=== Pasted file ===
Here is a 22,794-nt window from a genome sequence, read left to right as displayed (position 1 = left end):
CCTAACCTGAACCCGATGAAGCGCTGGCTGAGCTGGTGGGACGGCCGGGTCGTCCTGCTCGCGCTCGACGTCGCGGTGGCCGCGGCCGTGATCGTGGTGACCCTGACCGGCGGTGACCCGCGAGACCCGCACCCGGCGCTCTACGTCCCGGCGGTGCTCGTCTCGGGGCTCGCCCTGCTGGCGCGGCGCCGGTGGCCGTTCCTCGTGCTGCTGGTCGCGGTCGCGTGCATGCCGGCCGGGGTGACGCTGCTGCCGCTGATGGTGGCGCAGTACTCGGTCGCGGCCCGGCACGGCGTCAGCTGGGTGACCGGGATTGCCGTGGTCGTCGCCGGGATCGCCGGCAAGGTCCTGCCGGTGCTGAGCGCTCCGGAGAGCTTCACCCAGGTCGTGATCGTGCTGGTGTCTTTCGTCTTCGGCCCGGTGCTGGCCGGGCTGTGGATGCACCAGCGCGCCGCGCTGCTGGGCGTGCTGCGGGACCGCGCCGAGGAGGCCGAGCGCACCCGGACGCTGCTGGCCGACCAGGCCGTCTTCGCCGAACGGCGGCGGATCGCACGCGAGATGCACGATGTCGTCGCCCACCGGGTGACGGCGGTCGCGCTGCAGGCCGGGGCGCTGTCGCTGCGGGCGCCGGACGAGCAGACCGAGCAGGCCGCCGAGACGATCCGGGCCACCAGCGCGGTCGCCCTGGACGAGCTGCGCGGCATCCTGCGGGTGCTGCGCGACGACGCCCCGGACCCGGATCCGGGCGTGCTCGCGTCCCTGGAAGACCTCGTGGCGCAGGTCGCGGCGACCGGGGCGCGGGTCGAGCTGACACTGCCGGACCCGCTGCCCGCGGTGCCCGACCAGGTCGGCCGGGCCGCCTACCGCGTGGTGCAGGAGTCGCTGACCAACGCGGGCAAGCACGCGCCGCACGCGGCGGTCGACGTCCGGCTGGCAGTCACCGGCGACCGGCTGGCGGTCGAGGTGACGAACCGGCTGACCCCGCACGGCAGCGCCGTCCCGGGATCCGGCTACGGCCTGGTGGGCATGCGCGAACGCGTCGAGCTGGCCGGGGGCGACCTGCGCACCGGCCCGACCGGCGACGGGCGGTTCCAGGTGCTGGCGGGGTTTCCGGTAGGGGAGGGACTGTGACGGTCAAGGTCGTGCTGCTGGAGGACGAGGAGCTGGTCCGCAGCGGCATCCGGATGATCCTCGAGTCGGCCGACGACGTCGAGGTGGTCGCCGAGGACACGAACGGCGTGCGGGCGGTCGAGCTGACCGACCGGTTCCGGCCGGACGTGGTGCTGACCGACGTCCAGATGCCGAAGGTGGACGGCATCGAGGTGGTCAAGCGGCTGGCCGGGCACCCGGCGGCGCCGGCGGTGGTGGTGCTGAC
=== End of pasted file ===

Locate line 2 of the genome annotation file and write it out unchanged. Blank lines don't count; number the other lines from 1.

CCTAACCTGAACCCGATGAAGCGCTGGCTGAGCTGGTGGGACGGCCGGGTCGTCCTGCTCGCGCTCGACGTCGCGGTGGCCGCGGCCGTGATCGTGGTGACCCTGACCGGCGGTGACCCGCGAGACCCGCACCCGGCGCTCTACGTCCCGGCGGTGCTCGTCTCGGGGCTCGCCCTGCTGGCGCGGCGCCGGTGGCCGTTCCTCGTGCTGCTGGTCGCGGTCGCGTGCATGCCGGCCGGGGTGACGCTGCTGCCGCTGATGGTGGCGCAGTACTCGGTCGCGGCCCGGCACGGCGTCAGCTGGGTGACCGGGATTGCCGTGGTCGTCGCCGGGATCGCCGGCAAGGTCCTGCCGGTGCTGAGCGCTCCGGAGAGCTTCACCCAGGTCGTGATCGTGCTGGTGTCTTTCGTCTTCGGCCCGGTGCTGGCCGGGCTGTGGATGCACCAGCGCGCCGCGCTGCTGGGCGTGCTGCGGGACCGCGCCGAGGAGGCCGAGCGCACCCGGACGCTGCTGGCCGACCAGGCCGTCTTCGCCGAACGGCGGCGGATCGCACGCGAGATGCACGATGTCGTCGCCCACCGGGTGACGGCGGTCGCGCTGCAGGCCGGGGCGCTGTCGCTGCGGGCGCCGGACGAGCAGACCGAGCAGGCCGCCGAGACGATCCGGGCCACCAGCGCGGTCGCCCTGGACGAGCTGCGCGGCATCCTGCGGGTGCTGCGCGACGACGCCCCGGACCCGGATCCGGGCGTGCTCGCGTCCCTGGAAGACCTCGTGGCGCAGGTCGCGGCGACCGGGGCGCGGGTCGAGCTGACACTGCCGGACCCGCTGCCCGCGGTGCCCGACCAGGTCGGCCGGGCCGCCTACCGCGTGGTGCAGGAGTCGCTGACCAACGCGGGCAAGCACGCGCCGCACGCGGCGGTCGACGTCCGGCTGGCAGTCACCGGCGACCGGCTGGCGGTCGAGGTGACGAACCGGCTGACCCCGCACGGCAGCGCCGTCCCGGGATCCGGCTACGGCCTGGTGGGCATGCGCGAACGCGTCGAGCTGGCCGGGGGCGACCTGCGCACCGGCCCGACCGGCGACGGGCGGTTCCAGGTGCTGGCGGGGTTTCCGGTAGGGGAGGGACTGTGACGGTCAAGGTCGTGCTGCTGGAGGACGAGGAGCTGGTCCGCAGCGGCATCCGGATGATCCTCGAGTCGGCCGACGACGTCGAGGTGGTCGCCGAGGACACGAACGGCGTGCGGGCGGTCGAGCTGACCGACCGGTTCCGGCCGGACGTGGTGCTGACCGACGTCCAGATGCCGAAGGTGGACGGCATCGAGGTGGTCAAGCGGCTGGCCGGGCACCCGGCGGCGCCGGCGGTGGTGGTGCTGAC